Spaying & Neutering
Animal Spaying and Neutering: An Owner’s Guide to Safe Reproductive Management
Your pet is a part of your family. They go on adventures with you. They keep you safe. They take up that special spot at the end of your bed. They also come with a range of responsibilities. Pet ownership is an expensive, time-consuming task, from pet vaccinations to pet dentistry in Philadelphia. One of the most important things you can do for your pet is to get them spayed or neutered. Though it might seem like a minute detail, going through with this procedure for your pet is very important.
What is the difference between spaying and neutering procedures?
Often referred to as getting an animal “fixed,” spaying and neutering consists of creating interference in an animal’s reproductive organs to eliminate the likelihood of producing offspring. Spay services consist of a veterinarian removing an animal’s ovaries and uterus. When the animal’s heat cycle is eliminated, typical breeding behaviors subside, as well. While some spay services involved the removal of an animal’s uterus, others do not. Either spay services procedure is safe or renders an animal incapable of reproduction.
In comparison, neutering an animal involves the removal of both testicles and the associated structures. Also known as castration, dog neutering and cat neutering renders an animal unable to reproduce. Associated breeding behaviors may or may not subside. In opposition to dog neutering, vasectomies are also an option but are seldom chosen.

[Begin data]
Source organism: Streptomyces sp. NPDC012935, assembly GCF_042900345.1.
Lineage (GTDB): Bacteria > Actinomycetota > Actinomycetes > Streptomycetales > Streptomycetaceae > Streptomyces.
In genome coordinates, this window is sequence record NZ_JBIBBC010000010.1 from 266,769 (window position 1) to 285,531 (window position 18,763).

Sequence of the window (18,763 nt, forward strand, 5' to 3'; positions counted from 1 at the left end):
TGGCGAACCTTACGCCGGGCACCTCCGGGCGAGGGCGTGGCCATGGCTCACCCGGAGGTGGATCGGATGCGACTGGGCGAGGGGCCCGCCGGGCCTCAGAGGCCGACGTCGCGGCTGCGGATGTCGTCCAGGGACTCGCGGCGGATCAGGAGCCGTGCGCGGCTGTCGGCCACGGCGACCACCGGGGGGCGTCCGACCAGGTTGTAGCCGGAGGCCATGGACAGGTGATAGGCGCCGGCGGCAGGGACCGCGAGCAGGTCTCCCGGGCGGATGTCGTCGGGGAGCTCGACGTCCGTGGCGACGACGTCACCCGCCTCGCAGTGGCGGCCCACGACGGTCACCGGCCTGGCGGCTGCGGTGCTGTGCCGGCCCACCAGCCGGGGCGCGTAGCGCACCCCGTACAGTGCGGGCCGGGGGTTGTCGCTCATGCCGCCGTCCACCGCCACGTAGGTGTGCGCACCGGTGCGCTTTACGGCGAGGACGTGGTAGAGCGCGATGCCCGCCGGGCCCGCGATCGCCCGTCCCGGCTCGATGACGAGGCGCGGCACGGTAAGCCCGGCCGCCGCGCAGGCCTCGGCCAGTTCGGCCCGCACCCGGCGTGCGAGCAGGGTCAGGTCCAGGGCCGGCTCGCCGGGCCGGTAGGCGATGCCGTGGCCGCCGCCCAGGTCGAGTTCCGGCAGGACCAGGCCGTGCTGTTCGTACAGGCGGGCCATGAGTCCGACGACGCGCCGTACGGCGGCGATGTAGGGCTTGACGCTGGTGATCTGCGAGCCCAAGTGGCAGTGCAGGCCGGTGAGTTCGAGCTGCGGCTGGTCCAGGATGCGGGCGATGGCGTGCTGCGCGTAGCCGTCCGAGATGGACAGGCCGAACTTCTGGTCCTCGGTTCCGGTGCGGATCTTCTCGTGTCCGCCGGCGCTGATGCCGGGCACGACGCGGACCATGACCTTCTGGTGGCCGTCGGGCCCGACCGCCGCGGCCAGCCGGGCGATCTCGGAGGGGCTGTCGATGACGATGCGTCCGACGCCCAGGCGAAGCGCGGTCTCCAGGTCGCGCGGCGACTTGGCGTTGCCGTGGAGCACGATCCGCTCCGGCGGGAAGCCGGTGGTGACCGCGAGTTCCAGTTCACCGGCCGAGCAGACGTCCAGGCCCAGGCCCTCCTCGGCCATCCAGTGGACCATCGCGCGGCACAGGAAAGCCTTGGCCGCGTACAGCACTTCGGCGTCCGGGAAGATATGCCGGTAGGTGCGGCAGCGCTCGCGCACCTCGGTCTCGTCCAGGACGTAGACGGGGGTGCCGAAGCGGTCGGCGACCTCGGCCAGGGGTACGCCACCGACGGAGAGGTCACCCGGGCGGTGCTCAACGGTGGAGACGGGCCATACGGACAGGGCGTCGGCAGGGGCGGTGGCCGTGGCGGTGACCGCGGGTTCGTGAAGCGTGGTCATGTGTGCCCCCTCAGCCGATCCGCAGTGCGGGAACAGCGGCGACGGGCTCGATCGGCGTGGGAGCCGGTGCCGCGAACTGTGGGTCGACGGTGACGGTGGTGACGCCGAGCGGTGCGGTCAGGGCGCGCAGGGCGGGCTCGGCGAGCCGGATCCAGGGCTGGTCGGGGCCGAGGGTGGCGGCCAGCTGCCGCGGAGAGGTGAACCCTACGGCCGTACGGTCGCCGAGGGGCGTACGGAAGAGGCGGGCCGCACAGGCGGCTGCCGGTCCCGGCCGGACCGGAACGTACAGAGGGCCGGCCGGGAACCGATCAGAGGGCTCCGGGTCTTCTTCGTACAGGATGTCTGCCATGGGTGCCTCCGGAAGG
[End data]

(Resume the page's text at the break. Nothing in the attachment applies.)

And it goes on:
Why should an owner opt for veterinary intervention via neutering and spay services?
Due to the constant influx of animals into shelters across the country, dog neutering, cat neutering, and spay services are crucial to reducing shelter animal populations. Reducing unwanted litters correlates with a reduction in unwanted pets, thus lowering the number of animals turned over to shelter services.
In addition, having a vet perform spay services or dog neutering/cat neutering can also help avoid pets in your litter(s) from being abused by breeders. A spayed or neutered puppy or kitten is just as important as a spayed or neutered adult animal, if not more so due to the ability to reduce unwanted reproduction or abusive practices by breeders.
Specific health benefits can be generated by veterinary dog neutering, cat neutering, or spaying. The likelihood of developing mammary cancer or pyometra can be greatly reduced by vet spaying.
Dog neutering can also help prevent the development of testicular cancer in male dogs. Dog neutering has also proven effective in changing the temperament of male dogs, making them less aggressive and less likely to stray from home. However, some vet references would agree that other conditions are made more likely through neutering, so this procedure also has some downfalls.
After dog/cat neutering procedures, owners can expect the animal to be a bit out of it for up to a day. The grogginess should eventually wear off and appetite will return, but owners should expect disorientation and queasiness from vet-administered drugs for a while after the procedure. Veterinary care is required for a period after the surgery, until the animal begins to show signs of positive recovery.
Following a cat neutering/spaying, a vet will recommend reduced activity, limited movement, and close monitoring of the animal for at least a week. The veterinarian may want to examine the animal and/or remove stitches later.